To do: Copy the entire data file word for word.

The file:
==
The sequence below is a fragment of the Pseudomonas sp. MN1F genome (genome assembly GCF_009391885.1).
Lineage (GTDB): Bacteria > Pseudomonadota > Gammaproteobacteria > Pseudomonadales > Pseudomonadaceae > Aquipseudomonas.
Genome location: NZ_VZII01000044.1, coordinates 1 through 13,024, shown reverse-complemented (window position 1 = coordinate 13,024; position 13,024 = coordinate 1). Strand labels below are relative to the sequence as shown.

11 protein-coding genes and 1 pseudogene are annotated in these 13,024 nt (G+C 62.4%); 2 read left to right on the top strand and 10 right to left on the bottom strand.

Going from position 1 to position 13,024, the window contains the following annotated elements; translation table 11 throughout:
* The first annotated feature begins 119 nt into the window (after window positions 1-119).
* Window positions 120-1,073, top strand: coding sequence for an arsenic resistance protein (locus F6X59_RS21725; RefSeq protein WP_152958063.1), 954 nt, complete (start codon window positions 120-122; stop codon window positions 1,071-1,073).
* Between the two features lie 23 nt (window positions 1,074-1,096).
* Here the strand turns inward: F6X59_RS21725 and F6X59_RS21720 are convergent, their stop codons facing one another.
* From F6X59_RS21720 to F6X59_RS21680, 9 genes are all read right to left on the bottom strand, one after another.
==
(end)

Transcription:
The sequence below is a fragment of the Pseudomonas sp. MN1F genome (genome assembly GCF_009391885.1).
Lineage (GTDB): Bacteria > Pseudomonadota > Gammaproteobacteria > Pseudomonadales > Pseudomonadaceae > Aquipseudomonas.
Genome location: NZ_VZII01000044.1, coordinates 1 through 13,024, shown reverse-complemented (window position 1 = coordinate 13,024; position 13,024 = coordinate 1). Strand labels below are relative to the sequence as shown.

11 protein-coding genes and 1 pseudogene are annotated in these 13,024 nt (G+C 62.4%); 2 read left to right on the top strand and 10 right to left on the bottom strand.

Going from position 1 to position 13,024, the window contains the following annotated elements; translation table 11 throughout:
* The first annotated feature begins 119 nt into the window (after window positions 1-119).
* Window positions 120-1,073, top strand: coding sequence for an arsenic resistance protein (locus F6X59_RS21725; RefSeq protein WP_152958063.1), 954 nt, complete (start codon window positions 120-122; stop codon window positions 1,071-1,073).
* Between the two features lie 23 nt (window positions 1,074-1,096).
* Here the strand turns inward: F6X59_RS21725 and F6X59_RS21720 are convergent, their stop codons facing one another.
* From F6X59_RS21720 to F6X59_RS21680, 9 genes are all read right to left on the bottom strand, one after another.